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7 must-see castles in the Scottish Highlands

written by Intrepid Travel September 30, 2021
Urquhart Castle on the banks of Loch Ness

No trip to Scotland is complete without visiting one of these enchanting castles. 

The Scottish Highlands has a way of reminding you of the old world. It might have something to do with the fact that medieval castles and fortresses are everywhere. OK, not everywhere, but you’re never too far from one. Some now stand in crumbling ruins while others have been restored to their full glory. Often perched on cliffs or tidal islands overlooking beautiful lochs, Scottish castles ooze romance. But don’t be fooled – these stone walls have seen some serious stuff go down. From gruesome murders and bloody battles to wars that have shaped history, they’ve seen it all. There’s no better way to uncover the history and mystery of the Highlands.

1. Urquhart Castle, Inverness 

Located on the banks of the Loch Ness – the home of Nessie, the Loch Ness Monster – it’s not hard to imagine how splendid Urquhart Castle was back in its heyday. Although it now stands in ruins, you can still climb the Grant Tower to look out for Nessie in the murky loch, peek inside eerie prison cells or wander through the old great hall where magnificent banquets took place. Urquhart Castle was also where some of Scotland’s most pivotal battles happened including the Wars of Independence and the Jacobite Uprisings.

2. Dunrobin Castle & Gardens, Golspie 

Dunrobin Castle in Golspie

Dunrobin Castle is nothing short of magical. It has been the family home for the Earls and Dukes of Sutherland for over 700 years, making it one of the oldest continuously inhabited stately homes in Britain. It’s also the biggest castle in the northern Highlands with a mighty 189 rooms. Wander through a maze of grand corridors and rooms and marvel at fairy tale turrets, tall ceilings, dazzling chandeliers and magnificent fireplaces. Then make your way outside where you can get lost in zig-zagged hedges, colourful flower gardens and stunning views that stretch far over the Moray Firth.

3. Old Inverlochy Castle, Fort William  

Old Inverlochy Castle in Fort William

This medieval fortress was built around 1280AD on the banks of the River Lochy. The strategic location allowed clans to defend their land and Old Inverlochy played a huge part in Scottish history. Very few castles from this era have survived unharmed in Scotland, so it’s a pretty incredible feeling walking around the walls among so much history. Old Inverlochy was defended by a three-sided moat, four round corner towers and two opposing entrances protected by barbicans – one of which still stands at full height. The moat silted up long ago, but you can see the outline and how epic it would’ve looked way back when.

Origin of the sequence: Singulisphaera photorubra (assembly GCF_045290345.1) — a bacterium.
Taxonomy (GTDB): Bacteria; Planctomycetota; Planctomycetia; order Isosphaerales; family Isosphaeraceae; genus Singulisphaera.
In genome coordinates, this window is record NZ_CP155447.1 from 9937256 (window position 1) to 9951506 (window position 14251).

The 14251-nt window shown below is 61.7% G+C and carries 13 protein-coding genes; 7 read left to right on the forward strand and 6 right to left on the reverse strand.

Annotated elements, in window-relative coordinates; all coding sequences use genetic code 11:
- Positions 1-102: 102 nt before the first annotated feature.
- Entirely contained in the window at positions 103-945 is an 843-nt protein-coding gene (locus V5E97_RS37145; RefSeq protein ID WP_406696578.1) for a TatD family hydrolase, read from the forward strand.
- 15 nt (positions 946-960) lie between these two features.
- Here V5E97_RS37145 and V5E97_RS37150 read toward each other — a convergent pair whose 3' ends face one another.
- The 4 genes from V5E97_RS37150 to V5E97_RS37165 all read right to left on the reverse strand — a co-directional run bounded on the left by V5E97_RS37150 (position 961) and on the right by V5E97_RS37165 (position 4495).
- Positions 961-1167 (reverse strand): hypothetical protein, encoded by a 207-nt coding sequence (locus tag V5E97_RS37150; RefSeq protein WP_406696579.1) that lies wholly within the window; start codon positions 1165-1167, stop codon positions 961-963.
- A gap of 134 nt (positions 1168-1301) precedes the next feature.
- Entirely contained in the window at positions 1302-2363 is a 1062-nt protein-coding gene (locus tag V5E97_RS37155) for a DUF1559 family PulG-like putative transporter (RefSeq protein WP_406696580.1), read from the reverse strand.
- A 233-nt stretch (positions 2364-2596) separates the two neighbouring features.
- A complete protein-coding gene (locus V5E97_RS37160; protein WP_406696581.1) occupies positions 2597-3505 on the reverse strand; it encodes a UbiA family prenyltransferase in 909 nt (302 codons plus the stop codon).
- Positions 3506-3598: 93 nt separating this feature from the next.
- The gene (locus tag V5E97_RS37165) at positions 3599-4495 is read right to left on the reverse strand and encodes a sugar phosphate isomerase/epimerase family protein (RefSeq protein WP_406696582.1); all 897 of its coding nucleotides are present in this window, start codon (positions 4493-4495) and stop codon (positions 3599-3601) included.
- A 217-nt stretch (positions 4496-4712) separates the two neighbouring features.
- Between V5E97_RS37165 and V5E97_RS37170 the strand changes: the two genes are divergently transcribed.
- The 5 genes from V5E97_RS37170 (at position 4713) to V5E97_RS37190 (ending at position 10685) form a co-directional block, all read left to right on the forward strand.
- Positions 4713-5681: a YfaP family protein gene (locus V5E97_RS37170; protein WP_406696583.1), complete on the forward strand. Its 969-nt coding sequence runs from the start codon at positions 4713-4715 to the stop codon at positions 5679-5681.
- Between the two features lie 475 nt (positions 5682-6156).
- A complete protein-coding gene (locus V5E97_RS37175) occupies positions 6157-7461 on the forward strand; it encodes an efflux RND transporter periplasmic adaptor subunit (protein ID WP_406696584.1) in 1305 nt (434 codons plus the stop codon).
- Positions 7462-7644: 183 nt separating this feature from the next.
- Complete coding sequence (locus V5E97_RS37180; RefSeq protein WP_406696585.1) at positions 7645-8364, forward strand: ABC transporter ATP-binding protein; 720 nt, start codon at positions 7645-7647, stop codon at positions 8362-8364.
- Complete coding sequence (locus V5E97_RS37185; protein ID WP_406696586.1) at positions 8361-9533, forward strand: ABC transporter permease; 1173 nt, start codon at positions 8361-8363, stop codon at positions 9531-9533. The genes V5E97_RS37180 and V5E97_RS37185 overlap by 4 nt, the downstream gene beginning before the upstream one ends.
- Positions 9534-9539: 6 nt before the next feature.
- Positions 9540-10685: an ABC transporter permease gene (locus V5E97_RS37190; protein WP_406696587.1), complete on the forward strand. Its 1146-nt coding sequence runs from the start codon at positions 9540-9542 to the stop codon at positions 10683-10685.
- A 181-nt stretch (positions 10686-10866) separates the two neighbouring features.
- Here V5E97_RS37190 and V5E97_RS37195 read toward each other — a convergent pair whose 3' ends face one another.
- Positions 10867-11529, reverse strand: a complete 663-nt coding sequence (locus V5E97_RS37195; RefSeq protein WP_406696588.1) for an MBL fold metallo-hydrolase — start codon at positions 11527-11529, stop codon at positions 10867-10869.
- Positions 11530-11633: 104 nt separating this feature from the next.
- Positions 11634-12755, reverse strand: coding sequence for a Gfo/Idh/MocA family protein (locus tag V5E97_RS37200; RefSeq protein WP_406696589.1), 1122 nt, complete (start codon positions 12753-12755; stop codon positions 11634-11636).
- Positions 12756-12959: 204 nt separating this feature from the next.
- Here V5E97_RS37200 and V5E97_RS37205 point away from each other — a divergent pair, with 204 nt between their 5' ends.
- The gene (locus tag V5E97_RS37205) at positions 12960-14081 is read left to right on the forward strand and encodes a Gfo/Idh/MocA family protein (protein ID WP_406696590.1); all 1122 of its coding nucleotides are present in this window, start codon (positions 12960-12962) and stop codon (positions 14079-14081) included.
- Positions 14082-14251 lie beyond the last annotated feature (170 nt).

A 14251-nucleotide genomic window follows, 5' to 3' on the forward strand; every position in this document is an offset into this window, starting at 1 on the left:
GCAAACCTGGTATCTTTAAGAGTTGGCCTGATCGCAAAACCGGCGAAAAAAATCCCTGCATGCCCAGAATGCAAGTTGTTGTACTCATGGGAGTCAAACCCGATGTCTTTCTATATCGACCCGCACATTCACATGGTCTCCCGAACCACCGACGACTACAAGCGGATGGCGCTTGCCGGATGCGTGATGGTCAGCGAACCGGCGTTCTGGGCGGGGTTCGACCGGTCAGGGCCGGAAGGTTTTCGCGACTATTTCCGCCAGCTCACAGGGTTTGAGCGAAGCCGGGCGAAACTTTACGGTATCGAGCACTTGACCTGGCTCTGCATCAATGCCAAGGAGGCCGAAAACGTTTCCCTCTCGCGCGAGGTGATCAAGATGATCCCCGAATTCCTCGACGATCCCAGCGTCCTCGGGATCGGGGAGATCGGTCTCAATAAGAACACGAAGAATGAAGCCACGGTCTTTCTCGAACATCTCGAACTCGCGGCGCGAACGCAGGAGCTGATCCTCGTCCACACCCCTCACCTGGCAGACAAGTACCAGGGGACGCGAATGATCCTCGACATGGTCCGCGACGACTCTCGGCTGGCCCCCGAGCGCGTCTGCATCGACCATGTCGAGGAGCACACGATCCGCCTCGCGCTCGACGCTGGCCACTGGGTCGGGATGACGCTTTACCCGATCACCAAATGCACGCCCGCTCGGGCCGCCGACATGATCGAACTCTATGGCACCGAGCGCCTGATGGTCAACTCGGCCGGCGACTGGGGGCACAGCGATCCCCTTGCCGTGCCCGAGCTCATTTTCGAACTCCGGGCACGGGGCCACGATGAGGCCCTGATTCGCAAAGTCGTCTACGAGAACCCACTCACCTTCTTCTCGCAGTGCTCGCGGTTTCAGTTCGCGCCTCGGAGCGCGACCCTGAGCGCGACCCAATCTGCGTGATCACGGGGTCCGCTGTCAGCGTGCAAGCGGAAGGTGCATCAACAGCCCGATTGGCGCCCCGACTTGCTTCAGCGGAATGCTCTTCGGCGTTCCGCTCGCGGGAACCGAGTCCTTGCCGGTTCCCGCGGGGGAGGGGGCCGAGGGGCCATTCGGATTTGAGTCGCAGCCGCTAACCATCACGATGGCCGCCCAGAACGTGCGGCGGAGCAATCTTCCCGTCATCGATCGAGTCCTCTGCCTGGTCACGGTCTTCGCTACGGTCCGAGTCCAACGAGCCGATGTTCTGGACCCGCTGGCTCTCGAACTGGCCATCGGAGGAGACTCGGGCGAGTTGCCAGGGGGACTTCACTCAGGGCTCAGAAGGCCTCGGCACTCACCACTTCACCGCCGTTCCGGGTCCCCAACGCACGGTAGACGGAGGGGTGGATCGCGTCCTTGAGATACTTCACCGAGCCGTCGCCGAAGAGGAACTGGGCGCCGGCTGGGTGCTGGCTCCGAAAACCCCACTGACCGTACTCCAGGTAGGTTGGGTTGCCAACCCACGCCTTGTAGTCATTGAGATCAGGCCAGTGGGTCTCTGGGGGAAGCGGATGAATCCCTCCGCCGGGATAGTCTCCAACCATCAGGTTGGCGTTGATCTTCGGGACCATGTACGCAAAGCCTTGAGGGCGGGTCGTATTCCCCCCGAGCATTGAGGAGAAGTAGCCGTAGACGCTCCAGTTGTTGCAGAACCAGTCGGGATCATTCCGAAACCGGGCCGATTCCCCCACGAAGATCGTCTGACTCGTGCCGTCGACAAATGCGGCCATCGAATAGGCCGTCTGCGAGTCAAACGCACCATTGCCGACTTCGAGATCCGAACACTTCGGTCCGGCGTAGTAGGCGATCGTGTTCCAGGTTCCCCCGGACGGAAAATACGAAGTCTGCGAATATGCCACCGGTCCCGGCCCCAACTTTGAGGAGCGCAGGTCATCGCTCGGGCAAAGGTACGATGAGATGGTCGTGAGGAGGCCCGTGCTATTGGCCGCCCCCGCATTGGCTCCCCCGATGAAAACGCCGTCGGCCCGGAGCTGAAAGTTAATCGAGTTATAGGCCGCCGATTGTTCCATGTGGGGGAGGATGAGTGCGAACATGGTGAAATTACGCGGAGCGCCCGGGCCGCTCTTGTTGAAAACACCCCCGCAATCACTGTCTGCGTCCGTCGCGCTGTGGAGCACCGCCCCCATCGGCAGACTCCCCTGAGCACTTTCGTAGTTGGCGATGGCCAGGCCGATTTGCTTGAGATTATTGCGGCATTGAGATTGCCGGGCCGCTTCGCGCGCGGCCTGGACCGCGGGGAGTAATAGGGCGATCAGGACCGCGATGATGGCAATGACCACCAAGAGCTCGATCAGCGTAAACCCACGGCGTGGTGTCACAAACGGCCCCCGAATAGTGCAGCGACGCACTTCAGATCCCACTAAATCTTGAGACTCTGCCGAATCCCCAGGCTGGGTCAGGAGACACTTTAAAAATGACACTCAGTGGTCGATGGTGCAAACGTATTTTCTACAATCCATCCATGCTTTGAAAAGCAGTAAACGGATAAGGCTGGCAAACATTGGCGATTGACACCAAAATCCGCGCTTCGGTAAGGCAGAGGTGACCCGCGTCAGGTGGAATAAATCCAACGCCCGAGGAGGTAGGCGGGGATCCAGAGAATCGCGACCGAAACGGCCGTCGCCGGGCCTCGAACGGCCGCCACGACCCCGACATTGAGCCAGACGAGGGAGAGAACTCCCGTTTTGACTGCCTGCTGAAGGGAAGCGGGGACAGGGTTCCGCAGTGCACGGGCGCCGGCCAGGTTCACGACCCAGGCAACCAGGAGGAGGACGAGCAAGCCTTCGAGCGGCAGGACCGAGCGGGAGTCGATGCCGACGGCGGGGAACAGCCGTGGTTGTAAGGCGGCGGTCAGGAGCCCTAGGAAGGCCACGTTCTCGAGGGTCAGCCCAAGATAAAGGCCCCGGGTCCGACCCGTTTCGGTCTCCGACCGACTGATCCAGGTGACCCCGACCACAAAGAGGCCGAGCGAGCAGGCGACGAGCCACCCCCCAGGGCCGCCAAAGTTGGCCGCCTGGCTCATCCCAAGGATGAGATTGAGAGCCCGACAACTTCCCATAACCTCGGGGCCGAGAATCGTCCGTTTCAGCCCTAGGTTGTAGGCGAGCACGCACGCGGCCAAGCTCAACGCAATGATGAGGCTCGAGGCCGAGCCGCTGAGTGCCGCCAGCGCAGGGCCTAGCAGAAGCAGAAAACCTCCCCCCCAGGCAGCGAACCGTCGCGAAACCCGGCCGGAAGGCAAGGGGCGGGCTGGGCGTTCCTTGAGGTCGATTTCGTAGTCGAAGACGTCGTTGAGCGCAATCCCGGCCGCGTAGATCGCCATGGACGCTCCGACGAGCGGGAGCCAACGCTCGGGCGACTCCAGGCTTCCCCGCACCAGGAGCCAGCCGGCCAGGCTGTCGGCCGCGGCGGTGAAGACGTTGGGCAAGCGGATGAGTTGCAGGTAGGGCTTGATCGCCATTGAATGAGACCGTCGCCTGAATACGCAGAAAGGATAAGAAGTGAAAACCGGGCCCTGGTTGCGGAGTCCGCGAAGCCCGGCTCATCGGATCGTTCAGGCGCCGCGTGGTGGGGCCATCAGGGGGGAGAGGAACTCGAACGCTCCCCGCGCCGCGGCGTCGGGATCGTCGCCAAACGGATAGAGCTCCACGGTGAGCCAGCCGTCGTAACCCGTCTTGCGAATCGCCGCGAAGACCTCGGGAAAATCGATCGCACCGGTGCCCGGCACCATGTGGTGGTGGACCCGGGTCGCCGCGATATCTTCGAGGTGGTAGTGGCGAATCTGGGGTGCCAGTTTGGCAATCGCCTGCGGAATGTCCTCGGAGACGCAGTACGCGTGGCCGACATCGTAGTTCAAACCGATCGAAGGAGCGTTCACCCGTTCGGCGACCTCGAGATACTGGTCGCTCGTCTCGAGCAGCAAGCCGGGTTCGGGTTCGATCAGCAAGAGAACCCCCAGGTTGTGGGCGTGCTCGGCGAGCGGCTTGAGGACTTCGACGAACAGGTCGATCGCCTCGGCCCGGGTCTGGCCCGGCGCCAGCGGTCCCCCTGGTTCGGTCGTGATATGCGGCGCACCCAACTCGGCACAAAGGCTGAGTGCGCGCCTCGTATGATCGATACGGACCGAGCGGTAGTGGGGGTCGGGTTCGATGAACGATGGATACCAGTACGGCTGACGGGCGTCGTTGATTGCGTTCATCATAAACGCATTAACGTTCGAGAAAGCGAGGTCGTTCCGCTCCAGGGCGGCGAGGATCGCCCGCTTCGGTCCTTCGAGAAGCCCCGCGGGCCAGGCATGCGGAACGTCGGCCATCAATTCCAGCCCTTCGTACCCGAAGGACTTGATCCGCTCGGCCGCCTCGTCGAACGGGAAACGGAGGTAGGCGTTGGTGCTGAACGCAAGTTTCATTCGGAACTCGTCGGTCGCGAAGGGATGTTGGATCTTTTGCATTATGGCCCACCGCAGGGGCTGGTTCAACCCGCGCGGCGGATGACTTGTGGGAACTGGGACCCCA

4. Armadale Castle, Gardens & Museum, Isle of Skye 

Armadale Castle on the Isle of Skye

Set on a 20,000-acre working estate on the charming Isle of Skye, the ruins of Armadale Castle ooze romance. It was the last ancestral home of Clan Donald (Macdonalds of Sleat), Scotland’s largest and most powerful clan. You can learn all about the rich history of Clan Donald in the museum before strolling through 40 acres of gardens and woodland parks where you’ll feel like you’ve stepped into a fairytale. The castle is perfectly perched in the middle of the gardens with sweeping views over the Sound of Sleat. You don’t have to think too hard to imagine how impressive it was in its prime. 

5. Dunvegan Castle & Gardens, Isle of Skye 

Dungevan Castle on the Isle of Skye

Dunvegan Castle on the Isle of Skye is the oldest continuously inhabited castle in Scotland and is easily one of Scotland’s most beautiful fortresses. It has been the ancestral home for the Chiefs of the MacLeod clan for over 800 years. The castle is carved into sheer rock on the shore of Loch Dunvegan with breathtaking views over the Isle of Skye. Inside you’ll find exquisite antique furniture and family heirlooms dating back to the middle ages. You’ll also get a glimpse of the Fairy Flag which has supposedly been very lucky for the Macleod clan in winning battles and victories. No trip to Dungevan is complete without taking a boat trip on the loch to see the colony of grey seals that live on the neighbouring islands. 

6. Eilean Donan Castle, Dornie 

Eilean Donan Castle in Dornie

Picturesque doesn’t quite capture the beauty of Eilean Donan Castle. Stood on a small tidal island surrounded by mountains, three great sea lochs and views of Skye in the distance, it’s one of the most iconic Scottish landmarks. You might even recognise it from Scottish shortbread biscuit tins or films such as James Bond or The Highlander. The castle’s history goes all the way back to the 6th century, but the building you see today was rebuilt from ruins in the 1930s as most of the original structure was destroyed in the Jacobite uprisings. Inside you’ll find a maze of winding corridors, rooms, side passages and rare artefacts. Keep your eyes open for any spooky happenings as you’re walking around… the castle is supposedly haunted by a Spanish soldier and an apparition called Lady Mary.

7. Inverness Castle, Inverness 

Calling all Shakespeare lovers! Inverness Castle is the fictitious setting for Macbeth, and it’s easy to see why the literary genius was so inspired. The red sandstone castle sits on the banks of the River Ness with impressive views over the city. The only sections open to the public are the grounds and the north tower as the castle is now where the Inverness Sheriff Court is based. It’s definitely worth climbing the tower, but we’ll let you in on a little secret: make your way over to the river bank opposite the castle for sunset to see the red sandstone glow in the last bit of sunlight. You won’t regret it.


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